Last year, the scenery on this road was obscured by bad weather, but this year it was clear and beautiful. The mountainsides were covered in dramatic, fiery colors and the visibility was good. This is the section that has the whole row of climbs and descents, one after another. They are Cheat, Shavers, Middle, Rich, and Allegheny, plus a couple of other smaller ones without signs on top. Having now slogged my way up them twice in each direction, I took photos of each sign as I passed it. The sky was clouding over, but for the most part it was still basically clear.
I got back to Youkum’s market in Seneca Rocks still feeling pretty good. Spencer had already passed through, so I bought a bottle of milk and headed off. Sometimes it’s nice to have the motivation of trying to catch someone, plus I figured that the more rolling terrain was relatively favorable to catching up. I was making bets with myself as to whether I’d catch him before the Moorefield control, or at the control stop.
A bit before the control, I saw Spencer’s bike parked outside a DQ. I went in and got myself a quick basket of deep fried calories while he put his head down on the table for a few minutes, and then we headed off. I couldn’t remember exactly what time I’d been there the previous year, but I thought it was still later because it was dark when I got into Moorfield. But with the fast food stop, it was dark when we got to Moorefield anyway. I didn’t want to admit it, but I think we were losing time against my times from last year, which wasn’t a good sign since I’d barely made it in time in the end and had had a few navigational difficulties besides.
It was getting a bit chilly, and we were regretting having unloaded quite so much of our warmer stuff. I bought a pair of gloves at the Sheetz and a couple of Starbucks “Doubleshots”, but we kept the stop short since we’d already had our meal. Incidentally, it must be awful to work in that store. The music was blaring really loud, it was obnoxious just to be in there to buy a couple of things and leave. I can’t imagine being stuck in there all day with it every day. I know I’m more touchy about that than most, but still.
After Moorefield, the return route diverges from the outbound. You still have to get over the same bunch of big ridges through George Washington National Forest as on the way out via Lost River, but this route is a longer, steadier, more gradual incline. It goes up about 1200 ft in around 9 miles. The road is a large divided highway with a wide shoulder and only the occasional truck. Matt said that apparently it was supposed to be a major thoroughfare that would connect with a major highway in Virginia, but that Virginia never finished their side of the project. So there’s this enormous brand new highway (also dedicated to Robert Byrd) that hardly anyone uses. But it makes for not a bad bike ride, being smooth and graded and well marked and practically empty. It was a long climb, but it was an even grade that made it easy to get into a steady, comfortable rhythm even if it seemed like it would never end. There are a few more little ups and downs on the way down, and the road turns into a much smaller country road, then another ~900-foot climb, and finally the Virginia line. There were some more ups and downs, and we finally pulled blearily into the penultimate control in Middletown, VA.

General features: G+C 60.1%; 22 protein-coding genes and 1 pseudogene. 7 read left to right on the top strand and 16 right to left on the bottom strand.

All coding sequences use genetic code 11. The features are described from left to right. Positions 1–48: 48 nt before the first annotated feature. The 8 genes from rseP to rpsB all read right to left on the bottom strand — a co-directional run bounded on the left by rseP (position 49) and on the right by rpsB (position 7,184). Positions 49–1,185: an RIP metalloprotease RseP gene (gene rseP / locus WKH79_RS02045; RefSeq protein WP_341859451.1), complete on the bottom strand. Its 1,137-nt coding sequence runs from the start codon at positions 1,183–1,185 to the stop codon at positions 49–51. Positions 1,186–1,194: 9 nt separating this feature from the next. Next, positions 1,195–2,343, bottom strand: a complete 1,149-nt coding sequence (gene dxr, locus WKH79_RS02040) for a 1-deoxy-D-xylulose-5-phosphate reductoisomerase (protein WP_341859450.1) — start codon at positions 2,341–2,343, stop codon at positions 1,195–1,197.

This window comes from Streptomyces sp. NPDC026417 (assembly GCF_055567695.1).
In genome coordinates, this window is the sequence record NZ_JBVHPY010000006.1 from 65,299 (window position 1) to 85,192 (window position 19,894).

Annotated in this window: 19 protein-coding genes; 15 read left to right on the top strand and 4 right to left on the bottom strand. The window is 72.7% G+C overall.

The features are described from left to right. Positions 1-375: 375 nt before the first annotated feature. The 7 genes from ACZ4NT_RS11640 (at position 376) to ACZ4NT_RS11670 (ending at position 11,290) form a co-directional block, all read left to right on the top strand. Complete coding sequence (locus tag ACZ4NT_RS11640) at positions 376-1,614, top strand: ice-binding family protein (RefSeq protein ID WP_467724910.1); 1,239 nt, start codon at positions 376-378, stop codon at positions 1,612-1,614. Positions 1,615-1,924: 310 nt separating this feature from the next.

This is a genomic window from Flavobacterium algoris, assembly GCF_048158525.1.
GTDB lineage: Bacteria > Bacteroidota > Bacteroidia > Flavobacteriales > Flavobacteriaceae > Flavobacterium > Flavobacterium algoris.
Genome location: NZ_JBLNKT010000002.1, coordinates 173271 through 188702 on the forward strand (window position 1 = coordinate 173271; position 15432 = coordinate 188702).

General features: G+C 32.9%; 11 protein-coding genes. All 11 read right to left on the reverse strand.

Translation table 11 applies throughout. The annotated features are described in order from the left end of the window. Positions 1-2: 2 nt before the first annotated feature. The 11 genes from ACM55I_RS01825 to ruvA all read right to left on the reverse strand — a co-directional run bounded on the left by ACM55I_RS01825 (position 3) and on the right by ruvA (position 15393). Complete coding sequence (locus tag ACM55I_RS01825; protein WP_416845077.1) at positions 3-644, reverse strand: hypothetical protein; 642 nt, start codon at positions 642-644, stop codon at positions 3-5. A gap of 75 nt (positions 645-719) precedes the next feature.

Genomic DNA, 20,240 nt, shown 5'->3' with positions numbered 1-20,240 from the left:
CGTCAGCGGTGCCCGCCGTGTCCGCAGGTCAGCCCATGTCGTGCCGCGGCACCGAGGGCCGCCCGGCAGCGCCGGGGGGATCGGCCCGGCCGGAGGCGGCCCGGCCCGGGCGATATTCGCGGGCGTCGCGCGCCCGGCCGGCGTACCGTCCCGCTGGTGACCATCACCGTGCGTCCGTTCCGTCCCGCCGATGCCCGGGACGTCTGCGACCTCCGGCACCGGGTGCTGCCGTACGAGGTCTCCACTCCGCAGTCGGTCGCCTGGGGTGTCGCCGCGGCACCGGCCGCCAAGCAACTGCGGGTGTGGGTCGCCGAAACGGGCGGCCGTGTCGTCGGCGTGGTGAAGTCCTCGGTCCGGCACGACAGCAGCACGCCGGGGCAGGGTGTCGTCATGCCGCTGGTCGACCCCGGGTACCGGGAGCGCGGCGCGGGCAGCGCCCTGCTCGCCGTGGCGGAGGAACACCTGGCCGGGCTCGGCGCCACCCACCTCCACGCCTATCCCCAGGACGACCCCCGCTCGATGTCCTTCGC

I had some cup o’ noodles and Spencer had a quick nap, and we got back out on the road. It’s basically predominantly down between Middletown and Gainesville, but the first part of that leg still has a lot of ups and downs and steep rollers on country roads, and even one more 500-foot climb. I’m sure that on a Saturday morning with fresh legs, I would love that part of the ride. But at nearly 600 mi in and being down to the wire, it’s a bit like purgatory. Plus it was dark and very foggy, which made it impossible to see very far ahead. Spencer was getting discouraged too, because I kept insisting it was mostly downhill to the finish, but it sure as hell didn’t feel like it and we did not have time to spare.
Finally we got back onto the John Marshall Memorial Highway that we had started the ride on. At that point, it really is smooth, fast, and mostly downhill. So I turned up the gas and tried to take advantage, always keeping an eye on the remaining time and remaining distance. I did my best to keep the speed up on the descents while keeping Spencer in sight behind me. Finally on one of the bigger ones, he whizzed by me with his feet off the pedals. After that, we both unclipped on a few of the steeper descents to get a little more speed out, but most of the time the grade was such that at least for me it was faster to stay clipped in and just keep pedaling hard.
We spent a good hour and a half in full time trial mode. I just tried to focus on breathing and pedaling. It’s amazing how the endorphin rush makes everything else disappear – the mental fatigue, the saddle soreness, the clammy clothes, the little aches and pains that are the result of three days and nights on a bicycle. We just pedaled for all we were worth. As we got closer to the end and it flattened out a little, we went into team time trial mode, swapping very short pulls to keep the pace up. We were all set to make it with a good few minutes to spare, when we hit a red light. And then another one. And then every single other one after that. Last year I was down to the wire and finally got to the right block of shopping centers (I swear, they all look identical) and ended up riding circles in the parking lot looking for the IHOP. I was bound and determined not to do that again, and carefully watched the cuesheet…. but we still ended up riding back and forth through identical shopping center parking lots before we finally found it.